"March 28, 1643.
Committee desire an Explanation of it.
"Whereas we have received Your Majesty's Answer of the 27th of this Month, to ours of the 26th of this Instant, concerning Your Majesty's Magazines:
"We humbly desire to know of Your Majesty what Time you intend by the Expression in the Words ["be forthwith delivered"].
"We humbly desire to know in what Places Your Majesty would have Your Stores, and who are the sworn Officers Your Majesty intends, that, according to our Instructions, we may transmit their Names to both Houses of Parliament.
"March 28, 1643.
The King's Explanation.
"His Majesty intended by that Expression ["be forthwith delivered"] as soon as the Treaty shall be concluded and agreed on.
"March 29, 1643.
"The Place of Store, into which His Majesty is content that the Arms and Ammunition taken out of His Majesty's Magazines be delivered, is His Tower of London; and the Officers he intends; are such as by Patent ought to receive and keep the same.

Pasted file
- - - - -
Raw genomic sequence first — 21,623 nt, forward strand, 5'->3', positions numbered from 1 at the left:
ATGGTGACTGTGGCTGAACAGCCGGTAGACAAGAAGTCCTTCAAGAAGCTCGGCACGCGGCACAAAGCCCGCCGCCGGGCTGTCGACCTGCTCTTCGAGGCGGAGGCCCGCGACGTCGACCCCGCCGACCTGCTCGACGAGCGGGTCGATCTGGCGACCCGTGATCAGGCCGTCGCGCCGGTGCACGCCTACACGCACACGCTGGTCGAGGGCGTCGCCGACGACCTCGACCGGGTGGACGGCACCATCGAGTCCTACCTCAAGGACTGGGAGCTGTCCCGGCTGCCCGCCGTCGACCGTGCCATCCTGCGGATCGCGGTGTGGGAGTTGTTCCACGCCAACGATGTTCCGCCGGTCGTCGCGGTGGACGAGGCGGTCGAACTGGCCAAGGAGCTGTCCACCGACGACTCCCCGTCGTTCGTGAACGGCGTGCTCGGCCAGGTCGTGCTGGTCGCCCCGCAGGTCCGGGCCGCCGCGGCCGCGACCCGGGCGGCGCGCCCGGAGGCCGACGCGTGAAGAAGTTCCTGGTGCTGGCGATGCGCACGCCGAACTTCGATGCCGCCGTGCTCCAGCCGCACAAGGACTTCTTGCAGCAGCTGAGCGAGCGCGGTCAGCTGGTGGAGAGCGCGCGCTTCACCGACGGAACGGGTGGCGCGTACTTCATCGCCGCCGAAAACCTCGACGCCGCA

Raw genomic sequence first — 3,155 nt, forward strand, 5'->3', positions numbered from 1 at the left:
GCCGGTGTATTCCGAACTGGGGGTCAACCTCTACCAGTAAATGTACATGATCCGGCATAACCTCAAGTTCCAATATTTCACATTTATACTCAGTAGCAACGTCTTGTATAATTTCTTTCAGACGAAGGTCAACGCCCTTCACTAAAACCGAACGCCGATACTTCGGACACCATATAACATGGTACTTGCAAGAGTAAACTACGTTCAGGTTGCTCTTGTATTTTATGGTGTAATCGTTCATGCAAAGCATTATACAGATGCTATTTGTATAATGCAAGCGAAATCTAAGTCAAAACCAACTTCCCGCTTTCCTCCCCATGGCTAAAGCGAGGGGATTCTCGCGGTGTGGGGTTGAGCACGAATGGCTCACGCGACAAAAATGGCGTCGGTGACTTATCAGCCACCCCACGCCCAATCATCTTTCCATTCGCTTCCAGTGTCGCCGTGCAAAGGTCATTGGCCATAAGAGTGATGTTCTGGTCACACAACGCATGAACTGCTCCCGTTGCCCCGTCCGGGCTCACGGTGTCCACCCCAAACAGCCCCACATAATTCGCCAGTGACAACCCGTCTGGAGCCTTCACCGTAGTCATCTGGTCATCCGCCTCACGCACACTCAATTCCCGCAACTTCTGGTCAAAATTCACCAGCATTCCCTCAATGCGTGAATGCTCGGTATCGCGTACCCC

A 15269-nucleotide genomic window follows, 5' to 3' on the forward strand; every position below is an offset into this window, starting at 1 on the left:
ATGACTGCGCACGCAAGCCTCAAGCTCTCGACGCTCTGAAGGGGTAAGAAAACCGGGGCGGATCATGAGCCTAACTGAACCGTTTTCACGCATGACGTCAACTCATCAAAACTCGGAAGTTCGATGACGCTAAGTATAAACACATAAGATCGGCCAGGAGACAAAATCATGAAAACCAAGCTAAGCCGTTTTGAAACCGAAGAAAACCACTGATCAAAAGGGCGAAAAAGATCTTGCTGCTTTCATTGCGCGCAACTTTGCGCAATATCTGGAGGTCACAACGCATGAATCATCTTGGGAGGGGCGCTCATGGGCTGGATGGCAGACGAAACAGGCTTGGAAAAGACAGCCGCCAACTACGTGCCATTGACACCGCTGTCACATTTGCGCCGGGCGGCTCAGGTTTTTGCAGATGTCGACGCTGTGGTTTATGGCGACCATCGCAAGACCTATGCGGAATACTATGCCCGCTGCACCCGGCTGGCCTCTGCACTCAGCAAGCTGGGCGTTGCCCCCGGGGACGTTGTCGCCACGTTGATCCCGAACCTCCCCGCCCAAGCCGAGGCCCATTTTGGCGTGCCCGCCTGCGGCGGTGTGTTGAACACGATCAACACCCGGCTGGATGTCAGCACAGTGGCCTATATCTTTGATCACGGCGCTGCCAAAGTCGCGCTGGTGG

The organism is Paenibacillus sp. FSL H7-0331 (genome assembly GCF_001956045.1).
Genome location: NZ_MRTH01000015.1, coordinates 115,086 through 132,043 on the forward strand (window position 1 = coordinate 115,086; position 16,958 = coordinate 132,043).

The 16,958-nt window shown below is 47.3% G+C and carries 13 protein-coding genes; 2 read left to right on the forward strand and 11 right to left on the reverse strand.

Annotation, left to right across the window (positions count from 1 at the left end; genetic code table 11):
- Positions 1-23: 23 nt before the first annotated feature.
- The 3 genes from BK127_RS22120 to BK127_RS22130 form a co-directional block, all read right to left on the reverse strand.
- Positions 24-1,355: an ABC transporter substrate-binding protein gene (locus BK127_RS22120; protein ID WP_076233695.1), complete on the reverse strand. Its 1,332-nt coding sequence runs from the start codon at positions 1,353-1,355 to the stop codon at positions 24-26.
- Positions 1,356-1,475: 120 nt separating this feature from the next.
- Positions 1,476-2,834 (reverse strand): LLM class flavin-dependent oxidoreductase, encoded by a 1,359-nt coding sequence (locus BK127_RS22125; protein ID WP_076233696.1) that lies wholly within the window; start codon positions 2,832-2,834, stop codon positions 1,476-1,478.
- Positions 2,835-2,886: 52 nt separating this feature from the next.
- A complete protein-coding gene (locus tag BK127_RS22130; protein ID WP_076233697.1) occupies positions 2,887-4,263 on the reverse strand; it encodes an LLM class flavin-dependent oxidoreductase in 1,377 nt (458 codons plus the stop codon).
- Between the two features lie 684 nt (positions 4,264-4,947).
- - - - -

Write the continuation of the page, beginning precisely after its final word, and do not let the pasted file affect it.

"March 29, 1643.
Committee desire a further Explanation.
"Concerning the Magazines:
"We humbly desire, according to our Instructions, that the Persons to whose Charge the Public Magazines should be committed, being nominated by Your Majesty, should be such as the Lords and Commons should conside in.
"We, not knowing whether the Two Houses will conside in the Persons Your Majesty mentions, must transmit their Names to both Houses of Parliament, to receive their further Instructions.
Inhabitants of St. Leonard's Foster Lane, Petition for a Minister.